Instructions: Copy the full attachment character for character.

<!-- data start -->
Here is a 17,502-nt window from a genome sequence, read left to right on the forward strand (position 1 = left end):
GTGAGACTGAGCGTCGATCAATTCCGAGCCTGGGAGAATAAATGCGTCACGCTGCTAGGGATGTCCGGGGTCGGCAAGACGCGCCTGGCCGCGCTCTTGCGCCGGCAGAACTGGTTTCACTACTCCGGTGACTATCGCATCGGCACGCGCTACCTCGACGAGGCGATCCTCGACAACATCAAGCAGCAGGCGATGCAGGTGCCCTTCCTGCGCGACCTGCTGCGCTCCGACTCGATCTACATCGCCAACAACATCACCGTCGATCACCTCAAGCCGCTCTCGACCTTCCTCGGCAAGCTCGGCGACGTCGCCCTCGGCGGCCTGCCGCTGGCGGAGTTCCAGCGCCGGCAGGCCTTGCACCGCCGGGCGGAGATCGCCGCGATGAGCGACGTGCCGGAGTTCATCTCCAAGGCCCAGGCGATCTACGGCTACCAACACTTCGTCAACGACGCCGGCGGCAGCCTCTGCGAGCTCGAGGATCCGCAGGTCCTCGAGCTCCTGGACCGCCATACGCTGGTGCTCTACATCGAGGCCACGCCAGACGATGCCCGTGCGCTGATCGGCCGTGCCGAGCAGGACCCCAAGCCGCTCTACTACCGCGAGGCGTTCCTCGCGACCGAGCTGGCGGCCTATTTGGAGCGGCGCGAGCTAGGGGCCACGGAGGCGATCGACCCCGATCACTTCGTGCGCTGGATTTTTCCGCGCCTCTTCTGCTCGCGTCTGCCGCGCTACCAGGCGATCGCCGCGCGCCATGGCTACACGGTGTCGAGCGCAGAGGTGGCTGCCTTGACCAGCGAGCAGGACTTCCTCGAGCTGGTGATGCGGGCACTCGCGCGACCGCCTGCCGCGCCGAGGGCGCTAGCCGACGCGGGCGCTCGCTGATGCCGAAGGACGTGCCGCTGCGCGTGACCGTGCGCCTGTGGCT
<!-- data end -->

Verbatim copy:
Here is a 17,502-nt window from a genome sequence, read left to right on the forward strand (position 1 = left end):
GTGAGACTGAGCGTCGATCAATTCCGAGCCTGGGAGAATAAATGCGTCACGCTGCTAGGGATGTCCGGGGTCGGCAAGACGCGCCTGGCCGCGCTCTTGCGCCGGCAGAACTGGTTTCACTACTCCGGTGACTATCGCATCGGCACGCGCTACCTCGACGAGGCGATCCTCGACAACATCAAGCAGCAGGCGATGCAGGTGCCCTTCCTGCGCGACCTGCTGCGCTCCGACTCGATCTACATCGCCAACAACATCACCGTCGATCACCTCAAGCCGCTCTCGACCTTCCTCGGCAAGCTCGGCGACGTCGCCCTCGGCGGCCTGCCGCTGGCGGAGTTCCAGCGCCGGCAGGCCTTGCACCGCCGGGCGGAGATCGCCGCGATGAGCGACGTGCCGGAGTTCATCTCCAAGGCCCAGGCGATCTACGGCTACCAACACTTCGTCAACGACGCCGGCGGCAGCCTCTGCGAGCTCGAGGATCCGCAGGTCCTCGAGCTCCTGGACCGCCATACGCTGGTGCTCTACATCGAGGCCACGCCAGACGATGCCCGTGCGCTGATCGGCCGTGCCGAGCAGGACCCCAAGCCGCTCTACTACCGCGAGGCGTTCCTCGCGACCGAGCTGGCGGCCTATTTGGAGCGGCGCGAGCTAGGGGCCACGGAGGCGATCGACCCCGATCACTTCGTGCGCTGGATTTTTCCGCGCCTCTTCTGCTCGCGTCTGCCGCGCTACCAGGCGATCGCCGCGCGCCATGGCTACACGGTGTCGAGCGCAGAGGTGGCTGCCTTGACCAGCGAGCAGGACTTCCTCGAGCTGGTGATGCGGGCACTCGCGCGACCGCCTGCCGCGCCGAGGGCGCTAGCCGACGCGGGCGCTCGCTGATGCCGAAGGACGTGCCGCTGCGCGTGACCGTGCGCCTGTGGCT